Parking in the town of Lion's Bay is a constantly changing situation. Watch the signs carefully and be willing to park down the road from the trailhead and walk.
The East Lion is off-limits due to its location in the GVRD watershed.
This information is a public crowdsourcing effort between the Access Fund,
and Mountain Project. You should confirm closures, restrictions, and/or related dates.
The two peaks in The Lions formation are in the mountains of Vancouver's North Shore are the highly visible from many locations in the city. The West Lion is the higher of the two at 1646m. The East Lion sits at 1606m.
Both peaks have fourth class scrambles as their easiest routes as well as harder, but very rarely climbed, fifth class lines.
The views are about as good as they get in the coast mountains near Vancouver, and that's pretty good. You can see Vancouver Island to the east, most of Vancouver to the south, many interior peaks to the east and northeast, and Garibaldi peak near Whistler to the north.
It should be noted that there are regular fatalities in this area, averaging more than one per year I believe. Most are due to the fact the standard route on the West Lion is at the very outside edge of what could be called hiking. Add in some moisture and it becomes very dangerous. Lost hikers are also a common occurrence, but they are usually retrieved after spending a miserable night out.
The two main approaches are:
1. The Paul Binkert Trail starting in Lion's Bay. This trail starts at about 230m, so the gain to the summit of the West Lion is considerable.
2. Along the Howe Sound Crest trail from Cypress Provinvial Park. Although you start at a higher altitude, this route is long and has lots of up and down.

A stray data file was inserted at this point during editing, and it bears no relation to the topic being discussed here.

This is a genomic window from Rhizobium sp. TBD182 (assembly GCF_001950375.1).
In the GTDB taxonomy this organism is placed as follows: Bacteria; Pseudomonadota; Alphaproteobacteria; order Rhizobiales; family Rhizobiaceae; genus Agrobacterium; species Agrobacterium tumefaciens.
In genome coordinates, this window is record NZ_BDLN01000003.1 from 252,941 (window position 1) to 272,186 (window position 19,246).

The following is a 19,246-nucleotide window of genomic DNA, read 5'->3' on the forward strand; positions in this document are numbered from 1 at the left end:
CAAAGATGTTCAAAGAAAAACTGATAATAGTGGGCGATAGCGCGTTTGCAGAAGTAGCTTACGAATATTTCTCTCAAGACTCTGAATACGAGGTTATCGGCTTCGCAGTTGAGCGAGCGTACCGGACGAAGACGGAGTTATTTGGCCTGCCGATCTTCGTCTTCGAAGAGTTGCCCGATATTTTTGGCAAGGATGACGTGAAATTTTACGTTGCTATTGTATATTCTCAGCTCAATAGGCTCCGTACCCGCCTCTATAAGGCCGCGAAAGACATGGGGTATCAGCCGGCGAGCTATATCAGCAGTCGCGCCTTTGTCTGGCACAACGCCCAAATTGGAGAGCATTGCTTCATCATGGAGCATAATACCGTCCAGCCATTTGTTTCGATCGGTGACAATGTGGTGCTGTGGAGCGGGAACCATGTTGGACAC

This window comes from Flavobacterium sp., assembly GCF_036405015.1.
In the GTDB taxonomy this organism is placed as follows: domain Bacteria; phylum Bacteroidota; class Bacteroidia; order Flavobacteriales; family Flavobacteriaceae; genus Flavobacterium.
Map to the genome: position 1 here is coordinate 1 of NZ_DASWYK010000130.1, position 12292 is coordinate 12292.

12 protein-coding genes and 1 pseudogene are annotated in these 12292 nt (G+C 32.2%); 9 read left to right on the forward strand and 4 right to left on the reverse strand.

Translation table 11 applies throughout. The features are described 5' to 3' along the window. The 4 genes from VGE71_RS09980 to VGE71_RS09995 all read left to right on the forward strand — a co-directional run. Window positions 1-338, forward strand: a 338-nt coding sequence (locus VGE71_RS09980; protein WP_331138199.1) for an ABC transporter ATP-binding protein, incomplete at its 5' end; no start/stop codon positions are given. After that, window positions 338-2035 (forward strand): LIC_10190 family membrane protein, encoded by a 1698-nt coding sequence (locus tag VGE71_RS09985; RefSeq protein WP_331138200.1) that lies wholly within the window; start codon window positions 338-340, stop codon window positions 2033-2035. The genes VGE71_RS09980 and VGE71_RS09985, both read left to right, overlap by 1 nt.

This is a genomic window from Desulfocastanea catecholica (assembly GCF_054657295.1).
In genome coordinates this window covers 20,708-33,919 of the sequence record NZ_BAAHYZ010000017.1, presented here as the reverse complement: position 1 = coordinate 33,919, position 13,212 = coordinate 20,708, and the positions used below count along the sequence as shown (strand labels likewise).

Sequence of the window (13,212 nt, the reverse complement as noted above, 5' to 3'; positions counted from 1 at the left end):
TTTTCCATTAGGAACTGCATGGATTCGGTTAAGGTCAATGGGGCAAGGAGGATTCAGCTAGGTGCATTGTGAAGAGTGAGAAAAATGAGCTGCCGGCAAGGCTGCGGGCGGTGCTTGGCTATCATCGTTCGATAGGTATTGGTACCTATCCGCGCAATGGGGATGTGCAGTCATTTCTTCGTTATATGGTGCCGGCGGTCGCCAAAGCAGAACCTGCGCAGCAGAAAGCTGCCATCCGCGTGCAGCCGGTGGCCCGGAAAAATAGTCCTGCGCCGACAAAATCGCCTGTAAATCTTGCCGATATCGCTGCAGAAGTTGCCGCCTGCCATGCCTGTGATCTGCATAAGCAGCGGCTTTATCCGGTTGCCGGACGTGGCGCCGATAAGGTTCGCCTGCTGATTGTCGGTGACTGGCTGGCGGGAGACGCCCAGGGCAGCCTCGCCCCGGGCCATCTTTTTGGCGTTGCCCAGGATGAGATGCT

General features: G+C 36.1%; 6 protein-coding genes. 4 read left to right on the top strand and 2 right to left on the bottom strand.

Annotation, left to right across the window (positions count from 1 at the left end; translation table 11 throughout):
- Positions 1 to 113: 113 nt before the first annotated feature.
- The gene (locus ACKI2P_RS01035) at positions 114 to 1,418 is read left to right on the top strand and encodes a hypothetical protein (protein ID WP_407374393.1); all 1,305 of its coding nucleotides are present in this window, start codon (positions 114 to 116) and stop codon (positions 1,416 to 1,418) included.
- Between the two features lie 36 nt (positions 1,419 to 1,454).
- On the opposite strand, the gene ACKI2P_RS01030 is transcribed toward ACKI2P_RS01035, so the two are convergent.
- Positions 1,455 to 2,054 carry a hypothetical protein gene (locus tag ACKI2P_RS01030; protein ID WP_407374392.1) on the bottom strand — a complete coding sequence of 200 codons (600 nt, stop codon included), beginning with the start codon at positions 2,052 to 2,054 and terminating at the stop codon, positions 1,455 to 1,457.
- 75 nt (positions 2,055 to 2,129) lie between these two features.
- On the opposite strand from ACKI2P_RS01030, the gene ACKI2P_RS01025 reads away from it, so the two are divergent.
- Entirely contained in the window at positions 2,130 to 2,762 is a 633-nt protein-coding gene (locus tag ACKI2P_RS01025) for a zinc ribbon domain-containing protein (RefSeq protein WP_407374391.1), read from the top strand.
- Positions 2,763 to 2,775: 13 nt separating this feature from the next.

You could also start from the north end of the Howe Sound Crest trail, but if your goal is an ascent of the Lions, rather than a hike of the HSCT, you're better off with the first two options.
Further details on the approach are best gleaned from books and maps available on line or at local outdoor stores. You wouldn't want to run off into the woods and up big mountains with nothing but a web write-up, would you?
This description assumes you have reached "the notch" south of the West Lion separating it from rest of the Howe Sound Crest.Downclimb into the notch. There is a knotted fixed rope for your assistance; check it before using it, without the rope it's a brief bit of fifth class.Make the obvious traverse along the base of the Lion. It's marked with red dots painted on the rock and has a fixed rope. I highly recommend NOT using the fixed rope. I fear for hikers who assume it's solid an...[more]Browse More Classics in International
Could you please edit the description to mention something about the native people who without a doubt had the first accent? They called these mountains The two sisters, or the chief's daughters. Canadians give no respect to the natives who lived and climbed all these formations long ago.